The 2011-2012 TV season's most defining characteristic was arguably the rise of "quirky" women on gal-centric comedies. Actresses like Kat Dennings and Zooey Deschanel were heralded as unique additions to the TV landscape; called quirky and adorkable when compared to the hyper-beautiful and "normal" leading ladies that dominate most network programming.
But for real women who consider themselves quirky, offbeat, or outsiders, Dennings' and Deschanel's TV personas aren't the real deal. While the two actresses may do a serviceable job playing offbeat characters, the sad fact of the matter is that the major networks only cast beautiful women to play quirky characters. It seems, in recent years, that the duty of portraying real quirky women has fallen to cable and premium channels.
For all the attention that the media has given to quirky female characters on TV this year, Dennings and Deschanel are pretty normal compared to the really unique and quirky ladies that aren't on network TV. Beyond "Two Broke Girls" and "New Girl," here are some leading ladies of quirkdom that you might have overlooked.
Granted, Schaal may have a regular voiceover role on "Bob's Burgers," but you never get to see her face. Her big break was playing creepy yet adorable stalker Mel on "Flight of the Conchords." These days, she does recurring work on "The Daily Show," where she usually approaches women's issues with her trademark awkwardness and manic energy. She's not a household name, but she deserves to be.
Even if you aren't an HBO subscriber, you've probably heard some talk around the watercooler about "Girls," Lena Dunham's offering that's a bit like "Sex and the City" for modern 20-somethings. Her quirky sense of humor and unflinching look at the minds of today's young women made her a major name in entertainment news. She's an over-sharer, a master of self-deprecating humor, and bucks conventional ideas about womanhood.
Ashley Rickards, "Awkward."
If you're not an MTV fanatic, this quirky high school drama probably flew under your radar. And what a shame: Ashley Rickards perfectly captured the awkwardness and kooky nature of a teenage girl who's been ostracized after an accident that made it look like she tried to kill herself.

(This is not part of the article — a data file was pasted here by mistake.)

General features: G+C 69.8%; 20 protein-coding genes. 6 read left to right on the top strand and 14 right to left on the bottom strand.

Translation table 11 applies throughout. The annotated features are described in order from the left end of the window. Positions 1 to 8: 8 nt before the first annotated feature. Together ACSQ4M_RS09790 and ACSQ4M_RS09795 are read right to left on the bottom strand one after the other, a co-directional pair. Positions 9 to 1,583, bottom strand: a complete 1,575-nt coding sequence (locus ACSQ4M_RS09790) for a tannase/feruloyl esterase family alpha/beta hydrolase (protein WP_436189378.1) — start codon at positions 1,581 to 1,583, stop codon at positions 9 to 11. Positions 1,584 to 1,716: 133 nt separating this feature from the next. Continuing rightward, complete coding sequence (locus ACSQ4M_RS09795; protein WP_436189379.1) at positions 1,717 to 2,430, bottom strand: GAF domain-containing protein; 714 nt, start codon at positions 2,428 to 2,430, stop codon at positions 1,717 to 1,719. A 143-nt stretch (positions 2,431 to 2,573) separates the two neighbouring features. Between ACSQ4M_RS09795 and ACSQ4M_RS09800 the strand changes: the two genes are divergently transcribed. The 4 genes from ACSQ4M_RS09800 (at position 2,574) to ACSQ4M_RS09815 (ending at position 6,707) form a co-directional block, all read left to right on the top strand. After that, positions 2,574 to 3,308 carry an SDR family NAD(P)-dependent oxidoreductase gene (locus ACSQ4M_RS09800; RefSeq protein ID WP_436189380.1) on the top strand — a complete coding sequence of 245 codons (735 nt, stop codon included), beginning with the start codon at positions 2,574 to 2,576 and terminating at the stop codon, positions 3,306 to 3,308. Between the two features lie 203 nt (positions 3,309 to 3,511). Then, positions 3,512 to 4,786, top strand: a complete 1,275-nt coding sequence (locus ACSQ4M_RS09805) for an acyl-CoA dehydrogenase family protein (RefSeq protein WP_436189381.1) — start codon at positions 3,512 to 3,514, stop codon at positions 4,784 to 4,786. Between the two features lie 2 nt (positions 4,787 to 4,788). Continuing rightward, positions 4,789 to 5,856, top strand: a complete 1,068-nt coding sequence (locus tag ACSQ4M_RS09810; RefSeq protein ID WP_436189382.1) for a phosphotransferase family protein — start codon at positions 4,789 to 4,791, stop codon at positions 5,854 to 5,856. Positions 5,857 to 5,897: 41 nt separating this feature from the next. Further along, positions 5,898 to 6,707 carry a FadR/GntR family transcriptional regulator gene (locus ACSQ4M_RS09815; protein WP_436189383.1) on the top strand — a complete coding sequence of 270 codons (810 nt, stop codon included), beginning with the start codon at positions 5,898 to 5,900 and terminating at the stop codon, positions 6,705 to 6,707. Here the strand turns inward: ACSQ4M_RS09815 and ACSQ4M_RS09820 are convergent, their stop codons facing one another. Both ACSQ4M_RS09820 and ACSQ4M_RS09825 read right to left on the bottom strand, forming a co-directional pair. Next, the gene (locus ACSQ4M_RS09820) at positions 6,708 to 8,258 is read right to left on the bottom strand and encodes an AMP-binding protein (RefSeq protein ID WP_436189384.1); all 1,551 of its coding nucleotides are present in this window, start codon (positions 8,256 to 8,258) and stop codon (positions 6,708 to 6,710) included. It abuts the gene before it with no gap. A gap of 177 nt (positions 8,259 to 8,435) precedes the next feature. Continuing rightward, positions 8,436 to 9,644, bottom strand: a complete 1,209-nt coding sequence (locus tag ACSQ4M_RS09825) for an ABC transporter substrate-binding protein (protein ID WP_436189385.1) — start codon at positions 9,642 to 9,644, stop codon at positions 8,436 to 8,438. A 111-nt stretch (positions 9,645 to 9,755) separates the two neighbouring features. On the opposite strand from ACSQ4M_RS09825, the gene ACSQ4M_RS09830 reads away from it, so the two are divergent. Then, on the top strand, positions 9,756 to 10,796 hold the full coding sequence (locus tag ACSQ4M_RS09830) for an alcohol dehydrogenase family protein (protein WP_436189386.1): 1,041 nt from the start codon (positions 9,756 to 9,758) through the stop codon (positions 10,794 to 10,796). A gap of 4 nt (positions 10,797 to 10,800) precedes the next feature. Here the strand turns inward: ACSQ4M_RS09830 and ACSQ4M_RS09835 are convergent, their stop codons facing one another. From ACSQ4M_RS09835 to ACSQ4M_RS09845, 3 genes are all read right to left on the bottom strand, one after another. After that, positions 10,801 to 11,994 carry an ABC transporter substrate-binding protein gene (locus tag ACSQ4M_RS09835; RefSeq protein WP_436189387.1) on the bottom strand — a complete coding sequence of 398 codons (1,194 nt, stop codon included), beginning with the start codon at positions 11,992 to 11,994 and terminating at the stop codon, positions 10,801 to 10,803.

The period in the title is an intentional reference to the quirky "awkward period" that the main character is fighting through. Rickards spends much of the show stuck in a neck brace and full arm cast, adding to her quirkiness. In real life, she graduated from school at 15 and is a member of MENSA.
Physicality isn't the sole cause of quirkiness in women, but it certainly plays a part. When it comes to what makes a character quirky on TV, awkwardness (especially physical awkwardness) is often the underlying cause of quirk. So it's fair to say that being 6' 3" has shaped Gwendoline Christie's outlook on life and prepared her for a very quirky role. Her breakout role on TV this year was on "Game of Thrones," where she plays Brienne of Tarth. Her unique physicality and personality combine to make her nearly as iconic a character as Tyrion Lannister, who's on the opposite end of the spectrum in many ways.
You don't know her name, but you know her uniquely croaky voice. Barely five feet tall, this diminutive Scottish actress has carved her own niche with her instantly recognizable voice. She did a guest spot on "Doctor Who" several years back, and a turn as Meg Hawkins on SyFy's recent made-for-TV version of "Treasure Island."
But for many moviegoers, she's best known as Harry Potter's ghostly classmate Moaning Myrtle or Bridget Jones' friend Jude. She's a great example of a quirky actress that really deserves the title.
- Arts & Entertainment
- Zooey Deschanel
- Kat Dennings